MethodDecl(Type t, Identifier i, FormalList fl, VarDeclList vl,
 StatementList sl, Exp e)
Formal(Type t, Identifier i)
abstract class Type
IntArrayType() BooleanType() IntegerType() IdentifierType(String s)
abstract class Statement
Block(StatementList sl)
If(Exp e, Statement s1, Statement s2)
While(Exp e, Statement s)
Print(Exp e)
Assign(Identifier i, Exp e)
ArrayAssign(Identifier i, Exp e1, Exp e2)
abstract class Exp
And(Exp e1, Exp e2)
LessThan(Exp e1, Exp e2)
Plus(Exp e1, Exp e2) Minus(Exp e1, Exp e2) Times(Exp e1, Exp e2)
ArrayLookup(Exp e1, Exp e2)
ArrayLength(Exp e)
Call(Exp e, Identifier i, ExpList el)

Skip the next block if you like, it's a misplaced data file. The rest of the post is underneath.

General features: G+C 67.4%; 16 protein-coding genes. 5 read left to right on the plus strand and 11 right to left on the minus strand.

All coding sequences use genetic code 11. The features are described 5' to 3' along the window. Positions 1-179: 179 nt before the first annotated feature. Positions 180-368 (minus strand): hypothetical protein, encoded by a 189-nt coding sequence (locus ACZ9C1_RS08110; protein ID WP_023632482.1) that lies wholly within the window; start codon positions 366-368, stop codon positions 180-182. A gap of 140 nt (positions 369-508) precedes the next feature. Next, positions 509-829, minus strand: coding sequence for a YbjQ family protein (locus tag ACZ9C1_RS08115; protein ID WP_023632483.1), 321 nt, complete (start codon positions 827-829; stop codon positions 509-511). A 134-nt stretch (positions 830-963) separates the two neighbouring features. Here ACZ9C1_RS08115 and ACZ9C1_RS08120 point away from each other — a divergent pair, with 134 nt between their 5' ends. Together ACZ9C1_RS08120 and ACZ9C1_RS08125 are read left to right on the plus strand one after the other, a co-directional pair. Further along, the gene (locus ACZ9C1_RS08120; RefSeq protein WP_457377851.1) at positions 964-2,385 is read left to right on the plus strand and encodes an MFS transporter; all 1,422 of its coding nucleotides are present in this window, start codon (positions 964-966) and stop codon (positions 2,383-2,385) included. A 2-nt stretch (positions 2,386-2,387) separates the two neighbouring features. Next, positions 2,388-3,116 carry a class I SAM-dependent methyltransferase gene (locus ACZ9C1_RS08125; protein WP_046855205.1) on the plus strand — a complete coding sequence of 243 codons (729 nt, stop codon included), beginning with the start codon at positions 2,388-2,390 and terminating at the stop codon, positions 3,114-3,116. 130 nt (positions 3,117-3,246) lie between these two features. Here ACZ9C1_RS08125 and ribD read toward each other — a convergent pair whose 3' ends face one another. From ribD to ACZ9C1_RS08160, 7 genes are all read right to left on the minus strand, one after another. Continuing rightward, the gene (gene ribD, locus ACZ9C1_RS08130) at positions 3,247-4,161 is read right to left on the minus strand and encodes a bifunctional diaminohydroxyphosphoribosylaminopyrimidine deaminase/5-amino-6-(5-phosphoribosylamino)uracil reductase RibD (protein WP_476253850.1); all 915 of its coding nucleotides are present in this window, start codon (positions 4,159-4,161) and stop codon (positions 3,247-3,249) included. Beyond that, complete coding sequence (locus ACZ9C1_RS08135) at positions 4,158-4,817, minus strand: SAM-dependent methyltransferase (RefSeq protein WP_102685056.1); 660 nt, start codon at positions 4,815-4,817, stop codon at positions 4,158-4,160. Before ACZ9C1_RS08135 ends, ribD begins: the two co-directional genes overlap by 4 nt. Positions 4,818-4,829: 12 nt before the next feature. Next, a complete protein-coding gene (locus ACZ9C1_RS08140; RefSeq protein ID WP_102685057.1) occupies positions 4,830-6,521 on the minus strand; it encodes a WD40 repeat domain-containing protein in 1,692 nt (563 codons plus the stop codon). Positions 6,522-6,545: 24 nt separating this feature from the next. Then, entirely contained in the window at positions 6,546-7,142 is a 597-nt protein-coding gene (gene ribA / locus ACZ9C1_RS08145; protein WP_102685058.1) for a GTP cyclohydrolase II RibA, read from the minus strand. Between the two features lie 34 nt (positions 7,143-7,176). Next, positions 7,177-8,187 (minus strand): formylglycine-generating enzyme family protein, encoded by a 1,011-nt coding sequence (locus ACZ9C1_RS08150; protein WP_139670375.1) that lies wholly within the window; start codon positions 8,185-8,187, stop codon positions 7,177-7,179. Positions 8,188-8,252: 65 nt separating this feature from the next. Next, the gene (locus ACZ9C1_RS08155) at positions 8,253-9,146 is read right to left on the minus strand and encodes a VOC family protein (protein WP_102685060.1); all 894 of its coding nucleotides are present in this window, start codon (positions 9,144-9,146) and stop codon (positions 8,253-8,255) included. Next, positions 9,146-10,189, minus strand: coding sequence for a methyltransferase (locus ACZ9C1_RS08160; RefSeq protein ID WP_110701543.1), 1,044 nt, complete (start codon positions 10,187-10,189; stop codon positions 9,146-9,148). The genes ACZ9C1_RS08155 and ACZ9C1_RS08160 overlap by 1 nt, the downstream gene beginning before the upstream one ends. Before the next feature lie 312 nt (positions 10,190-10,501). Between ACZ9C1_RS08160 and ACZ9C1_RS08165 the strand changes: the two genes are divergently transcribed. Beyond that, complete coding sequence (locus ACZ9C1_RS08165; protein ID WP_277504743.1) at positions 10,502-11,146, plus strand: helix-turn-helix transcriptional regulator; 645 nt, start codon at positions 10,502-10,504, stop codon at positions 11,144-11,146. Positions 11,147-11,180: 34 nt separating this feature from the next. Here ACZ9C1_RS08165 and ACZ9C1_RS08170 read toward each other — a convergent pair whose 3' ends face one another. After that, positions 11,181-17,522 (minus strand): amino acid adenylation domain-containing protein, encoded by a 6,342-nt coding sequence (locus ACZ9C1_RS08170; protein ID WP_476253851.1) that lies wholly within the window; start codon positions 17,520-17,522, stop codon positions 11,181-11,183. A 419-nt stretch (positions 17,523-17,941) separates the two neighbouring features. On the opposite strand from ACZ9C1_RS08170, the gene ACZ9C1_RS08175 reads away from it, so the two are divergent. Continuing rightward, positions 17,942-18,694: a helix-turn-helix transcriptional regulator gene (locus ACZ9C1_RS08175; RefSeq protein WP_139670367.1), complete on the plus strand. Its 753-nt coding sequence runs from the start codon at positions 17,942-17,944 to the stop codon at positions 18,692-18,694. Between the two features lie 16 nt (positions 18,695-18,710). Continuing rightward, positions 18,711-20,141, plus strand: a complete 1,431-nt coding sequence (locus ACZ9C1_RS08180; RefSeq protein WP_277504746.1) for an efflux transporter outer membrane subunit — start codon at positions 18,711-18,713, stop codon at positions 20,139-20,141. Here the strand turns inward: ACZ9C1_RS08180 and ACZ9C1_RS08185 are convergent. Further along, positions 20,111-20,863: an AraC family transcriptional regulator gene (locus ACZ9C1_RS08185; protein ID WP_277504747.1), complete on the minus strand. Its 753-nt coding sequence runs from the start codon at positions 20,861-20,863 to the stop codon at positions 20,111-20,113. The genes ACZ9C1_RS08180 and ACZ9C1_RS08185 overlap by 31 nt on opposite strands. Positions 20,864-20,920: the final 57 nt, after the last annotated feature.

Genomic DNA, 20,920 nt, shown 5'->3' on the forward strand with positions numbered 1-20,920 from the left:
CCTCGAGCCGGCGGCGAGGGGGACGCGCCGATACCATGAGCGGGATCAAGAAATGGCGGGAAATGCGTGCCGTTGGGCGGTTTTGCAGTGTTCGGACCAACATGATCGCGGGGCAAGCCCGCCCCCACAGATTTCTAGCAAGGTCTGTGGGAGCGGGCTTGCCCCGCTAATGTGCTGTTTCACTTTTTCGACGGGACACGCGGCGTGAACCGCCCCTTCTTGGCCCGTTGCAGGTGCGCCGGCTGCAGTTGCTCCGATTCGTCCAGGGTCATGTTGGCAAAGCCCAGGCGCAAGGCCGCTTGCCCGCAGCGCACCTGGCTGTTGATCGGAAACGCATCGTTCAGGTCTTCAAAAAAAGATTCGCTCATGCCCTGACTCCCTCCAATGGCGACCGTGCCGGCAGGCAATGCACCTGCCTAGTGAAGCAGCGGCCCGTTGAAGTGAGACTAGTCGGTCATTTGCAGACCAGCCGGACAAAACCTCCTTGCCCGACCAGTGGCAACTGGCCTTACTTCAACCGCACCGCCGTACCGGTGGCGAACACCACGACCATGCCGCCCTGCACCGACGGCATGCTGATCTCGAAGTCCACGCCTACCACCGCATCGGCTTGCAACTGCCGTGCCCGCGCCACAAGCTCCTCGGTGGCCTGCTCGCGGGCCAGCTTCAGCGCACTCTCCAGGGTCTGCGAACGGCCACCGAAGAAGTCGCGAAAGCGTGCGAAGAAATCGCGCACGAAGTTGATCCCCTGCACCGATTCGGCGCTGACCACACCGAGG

IntegerLiteral(int i)
IdentifierExp(String s)
NewArray(Exp e)
NewObject(Identifier i)
Not(Exp e)
Identifier(String s)
list classes ClassDeclList() ExpList() FormalList() MethodDeclList() StatementList() VarDeclList()

Java End Image

Image 4.9: Abstract syntax for the MiniJava language.

The lexer must pass the source-file positions of the beginning and end of each token to the parser. We can augment the types Exp, etc. with a position field; then each constructor must take a pos argument to initialize this field. The positions of leaf nodes of the syntax tree can be obtained from the tokens returned by the lexical analyzer; internal-node positions can be derived from the positions of their subtrees. This is tedious but straightforward.